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Mount Denali above the fall Tundra in Alaska's Denali National Park
Mount Denali above tundra in Alaska's Denali National Park. (Unsplash)

Elizabeth Herndon, staff scientist at Oak Ridge National Laboratory and joint faculty member at the University of Tennessee, Knoxville, has been awarded a grant of nearly $1 million from the National Science Foundation’s Office of Polar Projects to investigate how plants, microorganisms, and minerals compete for phosphorus in the Arctic tundra. Phosphorus is an essential nutrient for life but is in short supply in some environments, putting limits on plant growth and decomposition.

Elizabeth Herndon collects a soil core that will be analyzed for chemical and biological properties, including phosphorus concentration and its chemical form (for example, bound to soil minerals or contained in organic matter).
Elizabeth Herndon collects a soil core that will be analyzed for chemical and biological properties, including phosphorus concentration and its chemical form (for example, bound to soil minerals or contained in organic matter).

Herndon—an environmental geochemist in ORNL’s Environmental Sciences Division who holds a joint appointment with UT’s Department of Earth and Planetary Sciences —leads the project, which will take her to Toolik Field Station, Alaska, to conduct fieldwork. Lauren Kinsman-Costello, a Kent State University assistant professor of biological sciences and regular research collaborator with Herndon, and Michael Weintraub, professor of soil ecology at the University of Toledo, are collaborators on the project.

Plants and microorganisms take up phosphorus from soil through water in the form of dissolved phosphate. Phosphate can bind to metals in the soil, limiting its availability to plants and microorganisms.

“Phosphorus is fundamental to what happens in an ecosystem,” Herndon said.

To better understand how plants, microbes and minerals compete for phosphorus, the research team will look closely at what’s happening in tundra soil where warming and permafrost thaw are altering soil moisture and nutrient availability. The research will determine how soil properties can affect competition for phosphate, with broad consequences for plant growth and carbon dynamics in Arctic ecosystems.

“The Arctic is warming more rapidly than anywhere on the planet and there are many environmental impacts associated with that change,” Herndon said. “As permafrost thaws, you see ground collapse and water flowing across the landscape, which in some areas is damaging infrastructure. Plant communities are also changing. In areas where there once were only little shrubs and grasses, trees are moving in—the forest line is moving north.”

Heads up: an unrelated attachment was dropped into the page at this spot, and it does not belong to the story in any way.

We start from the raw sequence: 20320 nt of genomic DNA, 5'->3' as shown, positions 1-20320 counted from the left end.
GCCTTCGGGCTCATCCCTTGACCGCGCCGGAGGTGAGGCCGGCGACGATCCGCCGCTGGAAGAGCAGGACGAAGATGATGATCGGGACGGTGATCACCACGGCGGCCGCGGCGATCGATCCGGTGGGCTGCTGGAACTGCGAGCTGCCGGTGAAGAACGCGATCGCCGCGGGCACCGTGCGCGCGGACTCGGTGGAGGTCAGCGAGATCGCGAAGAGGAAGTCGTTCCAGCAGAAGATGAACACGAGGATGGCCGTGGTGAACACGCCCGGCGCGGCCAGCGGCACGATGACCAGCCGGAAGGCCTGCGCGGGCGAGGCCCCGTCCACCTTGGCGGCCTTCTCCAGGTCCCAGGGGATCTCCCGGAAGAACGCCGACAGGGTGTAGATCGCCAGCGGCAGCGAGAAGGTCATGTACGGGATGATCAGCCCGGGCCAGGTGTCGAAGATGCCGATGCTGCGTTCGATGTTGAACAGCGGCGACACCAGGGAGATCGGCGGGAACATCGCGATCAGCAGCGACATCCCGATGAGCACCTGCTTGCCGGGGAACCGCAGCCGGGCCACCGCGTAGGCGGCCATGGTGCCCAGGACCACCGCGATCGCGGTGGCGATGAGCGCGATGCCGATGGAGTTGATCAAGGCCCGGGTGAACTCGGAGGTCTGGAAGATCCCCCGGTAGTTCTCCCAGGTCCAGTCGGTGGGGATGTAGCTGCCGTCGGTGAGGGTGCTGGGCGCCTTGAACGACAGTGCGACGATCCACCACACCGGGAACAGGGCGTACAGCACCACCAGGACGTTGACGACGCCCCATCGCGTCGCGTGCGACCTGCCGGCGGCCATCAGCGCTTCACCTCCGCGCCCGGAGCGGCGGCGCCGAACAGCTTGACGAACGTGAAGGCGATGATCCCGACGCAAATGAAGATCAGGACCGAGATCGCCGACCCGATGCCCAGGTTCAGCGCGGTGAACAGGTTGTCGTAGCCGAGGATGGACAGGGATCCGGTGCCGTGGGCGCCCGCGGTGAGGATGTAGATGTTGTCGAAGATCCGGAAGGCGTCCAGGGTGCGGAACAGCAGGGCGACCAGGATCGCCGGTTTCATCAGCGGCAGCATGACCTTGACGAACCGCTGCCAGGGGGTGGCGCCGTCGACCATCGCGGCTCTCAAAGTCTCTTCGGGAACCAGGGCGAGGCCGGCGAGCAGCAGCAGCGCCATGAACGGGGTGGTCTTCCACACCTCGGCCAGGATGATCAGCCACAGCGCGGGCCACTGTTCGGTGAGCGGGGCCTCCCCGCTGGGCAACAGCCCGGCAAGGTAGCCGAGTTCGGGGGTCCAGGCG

Elizabeth Herndon stands on a palsa, a patch of ground that has permafrost less than a meter below the soil surface. Using special instrumentation, Herndon collects soil water and measures oxygen in the pore space— the void space within soil that can be filled by water or air. In the foreground is a bog area where permafrost has completely thawed and caused the ground to collapse and pool with water.
Elizabeth Herndon stands on a palsa, a patch of ground that has permafrost less than a meter below the soil surface. Using special instrumentation, Herndon collects soil water and measures oxygen in the pore space— the void space within soil that can be filled by water or air. In the foreground is a bog area where permafrost has completely thawed and caused the ground to collapse and pool with water.

Specific to their research work is learning how plants access the nutrients needed to grow. Phosphorus is in limited supply, and its availability controls how much vegetation can grow in an area. The team will examine the processes at play and how the features of the physical environment where a sample is collected—a nearby hill or stream, for example—influence or are affected by phosphorus.

The award also supports a postdoctoral scholar and graduate and undergraduate students. Participants will design data-driven educational activities to communicate scientific results to the public.

Herndon joined ORNL as a staff scientist in August 2019 and received a UT joint faculty appointment in November 2019. She was previously a faculty member at Kent State University.

Read more about Elizabeth Herndon’s academic path to Arctic research on the ORNL website.

CONTACT:

Karen Dunlap (865-974-8674, kdunlap6@utk.edu

Amanda Womac (865-974-2992, awomac1@utk.edu)